New England Colonies

New England
5.4 Students understand the political,
religious, social, and economic institutions
that evolved in the colonial era
Settling New England
• Pilgrims (people who make journeys for
religious reasons) wanted to move to the
North America to have religious freedom
and to make money.
• Pilgrims left England on the ship called the Mayflower in
1620 with a charter from the king which gave them
approval to settle in North America
• The Mayflower headed toward North America and landed
in Massachusetts, thus starting the Plymouth colony.
• Mayflower Compact – a
compact signed on the
Mayflower that created a new
idea of self-government and
majority rule.
• Plymouth colonists farmed,
fished, and traded furs.
• William Bradford was the
leader of the Pilgrims.
• Puritans wanted to leave the
Church of England (wanted to
make it PURE).
• John Winthrop led/governed the
second group of Puritans to settle in
the Massachusetts Bay Colony. They
named their settlement Boston.
• Most early settlements in the
Americas were built along the
Atlantic coast which made it easier
for the colonists to get supplies from
the English trading ships.
• The settlers of Boston did not
welcome people with different
beliefs from their own because they
believed that dissent (disagreement)
might hurt their colony.
• Roger Williams
disagreed with the
– Believed that
the church
should be
separate from
the government
– Felt that people
should not be
punished for
having different
• In 1636, Williams
bought land from
the Native
Americans and
called it
Providence (in
modern day Rhode
Island). This
settlement allowed
freedom of
• Settlers who wanted more economic opportunities moved
to the area of New Hampshire.
• Settlers left the poor soil of Massachusetts and moved to
the Connecticut River Valley.
• In the Connecticut River Valley,
Metacomet (also known as King
Philip), the leader of the
Wampanoag Indians, started the
King Philip’s War which resulted
in English rule over tribal lands.
Life in New England
• Religion affected how the Puritans lived, worked, and spent
their free time. EVERYONE was required to attend church.
• Schooling was required in the New England colonies for
one main reason– to learn how to read the Bible
• The first English colonial
college, Harvard University,
was founded to train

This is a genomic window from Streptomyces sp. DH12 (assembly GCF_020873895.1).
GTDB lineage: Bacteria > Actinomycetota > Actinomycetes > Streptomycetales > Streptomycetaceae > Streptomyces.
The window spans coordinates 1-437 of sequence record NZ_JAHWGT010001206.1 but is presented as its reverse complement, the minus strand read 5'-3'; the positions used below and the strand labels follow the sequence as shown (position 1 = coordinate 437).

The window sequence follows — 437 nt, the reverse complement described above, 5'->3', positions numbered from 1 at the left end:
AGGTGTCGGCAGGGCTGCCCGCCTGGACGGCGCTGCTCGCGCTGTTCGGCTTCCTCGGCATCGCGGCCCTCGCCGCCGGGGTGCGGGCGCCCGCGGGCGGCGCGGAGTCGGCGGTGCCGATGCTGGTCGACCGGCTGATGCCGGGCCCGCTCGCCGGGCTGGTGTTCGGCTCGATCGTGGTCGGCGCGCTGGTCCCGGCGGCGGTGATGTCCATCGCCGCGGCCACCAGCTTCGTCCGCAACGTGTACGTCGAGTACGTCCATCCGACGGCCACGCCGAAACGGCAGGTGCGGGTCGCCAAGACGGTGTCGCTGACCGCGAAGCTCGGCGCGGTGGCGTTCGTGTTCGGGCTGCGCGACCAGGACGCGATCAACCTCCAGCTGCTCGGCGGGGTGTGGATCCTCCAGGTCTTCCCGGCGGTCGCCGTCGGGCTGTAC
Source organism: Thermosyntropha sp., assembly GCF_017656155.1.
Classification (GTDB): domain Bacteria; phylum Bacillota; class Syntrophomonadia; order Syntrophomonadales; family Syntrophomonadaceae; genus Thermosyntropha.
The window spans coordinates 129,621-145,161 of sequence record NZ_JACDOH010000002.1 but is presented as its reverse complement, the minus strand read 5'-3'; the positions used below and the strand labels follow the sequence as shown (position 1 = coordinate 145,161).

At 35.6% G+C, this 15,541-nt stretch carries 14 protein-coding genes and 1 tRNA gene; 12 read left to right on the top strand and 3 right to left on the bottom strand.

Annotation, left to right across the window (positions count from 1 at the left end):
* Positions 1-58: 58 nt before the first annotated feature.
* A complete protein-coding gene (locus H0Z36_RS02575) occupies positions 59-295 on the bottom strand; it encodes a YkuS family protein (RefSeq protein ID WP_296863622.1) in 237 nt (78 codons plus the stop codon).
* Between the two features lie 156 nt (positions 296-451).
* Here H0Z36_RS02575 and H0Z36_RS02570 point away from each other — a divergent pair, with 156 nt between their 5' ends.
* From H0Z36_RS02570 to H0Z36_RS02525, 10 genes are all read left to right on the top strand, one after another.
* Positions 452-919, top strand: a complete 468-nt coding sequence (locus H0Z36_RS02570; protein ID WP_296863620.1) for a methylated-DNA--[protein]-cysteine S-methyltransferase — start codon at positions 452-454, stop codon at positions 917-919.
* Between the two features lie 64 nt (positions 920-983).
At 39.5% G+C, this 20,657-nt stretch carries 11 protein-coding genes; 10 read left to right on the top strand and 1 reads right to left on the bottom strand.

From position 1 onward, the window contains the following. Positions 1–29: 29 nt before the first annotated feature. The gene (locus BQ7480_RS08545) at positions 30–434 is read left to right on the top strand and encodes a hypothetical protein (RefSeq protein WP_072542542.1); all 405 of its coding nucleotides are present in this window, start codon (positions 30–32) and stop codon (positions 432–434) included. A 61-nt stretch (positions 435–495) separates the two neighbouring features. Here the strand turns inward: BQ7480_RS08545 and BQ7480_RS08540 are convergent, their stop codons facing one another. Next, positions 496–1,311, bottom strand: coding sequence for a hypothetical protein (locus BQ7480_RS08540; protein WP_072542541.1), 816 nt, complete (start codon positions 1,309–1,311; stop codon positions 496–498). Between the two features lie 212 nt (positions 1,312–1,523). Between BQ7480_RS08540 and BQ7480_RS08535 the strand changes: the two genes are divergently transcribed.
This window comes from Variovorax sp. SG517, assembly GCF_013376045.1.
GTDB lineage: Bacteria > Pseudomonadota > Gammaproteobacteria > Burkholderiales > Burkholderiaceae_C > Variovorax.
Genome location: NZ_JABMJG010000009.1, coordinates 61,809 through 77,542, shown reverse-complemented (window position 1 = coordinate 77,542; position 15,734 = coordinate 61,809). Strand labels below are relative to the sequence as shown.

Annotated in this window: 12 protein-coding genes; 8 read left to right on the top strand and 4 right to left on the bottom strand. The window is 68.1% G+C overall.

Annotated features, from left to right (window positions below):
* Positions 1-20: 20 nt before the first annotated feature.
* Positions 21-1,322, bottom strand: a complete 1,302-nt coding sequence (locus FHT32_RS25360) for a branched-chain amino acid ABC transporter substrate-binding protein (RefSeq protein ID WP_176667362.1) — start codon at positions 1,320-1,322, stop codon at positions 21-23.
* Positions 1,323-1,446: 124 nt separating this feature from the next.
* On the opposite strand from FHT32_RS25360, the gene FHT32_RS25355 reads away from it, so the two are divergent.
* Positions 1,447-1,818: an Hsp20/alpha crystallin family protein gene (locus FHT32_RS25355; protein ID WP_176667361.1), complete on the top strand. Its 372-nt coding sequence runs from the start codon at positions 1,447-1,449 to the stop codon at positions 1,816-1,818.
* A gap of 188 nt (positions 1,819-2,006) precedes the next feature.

• New England Colonies had
more schools than any other
English colony.
• At the center of each town there was a common , a
park-like area shared by all townspeople where they
kept the livestock such as cattle, hogs, and sheep for
food, leather, and wool. People built their homes
around the common.
• Each town had a
meeting hall were where
the town meetings were
held where male
church members could
have a voice in how the
colony was governed.
Inside view of the Old South Meeting
House in Boston
Home Life
 Women and Girls:
• Prepared/ preserved (stored) food
• made every day items (soap, brushes, candles, etc.)
• made clothing
• took care of the
children (most
families had 7 or
more children)
 Men and Boys:
• Hunted for food, furs, and
• cut the firewood
• made their own tools
• patrolled the edges of the
• worked in the fields (mainly
corn, pumpkins, squash,
New England’s Economy
• Farmers sold or traded their surplus goods for other goods.
• Farming led the way to a free-market economic system,
meaning the farmers sold their goods to merchants who
shipped them to England to sell them for more than the
merchants had paid.
• Colonist used the forests in
New England to build houses,
barns, churches, fences, and
ships and sold surplus lumber to
Europe and other colonies.
• Fishers caught fish such as cod,
herring, and mackerel.
Trading became the center of the region’s economy
• The English rule
insisted that the
colonies send their
exports (goods
being sent from the
country) only to
England or English
• The King also
expected the
colonists to buy only
imports (goods
brought into a
• Triangular Trade Routes connected England, English
colonies, and Africa, and carried goods from all three
areas to trade among each another.
• The Middle
Passage was the
long trip across
the Atlantic
Ocean that
carried enslaved
Africans from
Africa to the
West Indies.
Laws/ Leadership
Money/ Financial
Arts/ Education/
Pilgrims-traveled as Mayflower
a group for religious Compact
William Bradford
Religious freedom
economic system
Schooling to read
the Bible
Lumber, fish, crops,
Women preserved
Puritans-wanted to
break free from
Church of England
and to refine, or
make pure, the
Import/ export
Most items were
handmade (clothes,
soap, candles,
tools, etc.)
John Winthrop
Roger Williams
(Rhode Island)
Triangular trade
Write a Letter!
W2.4 Write persuasive letters or compositions
• Use the facts on the SPEC page you have
completed and draft a one page persuasive
• You live in the New England colonies in the
1600’s and you want your cousin from England
to come visit you. What facts and details
would you include in your letter to persuade
him or her to come?

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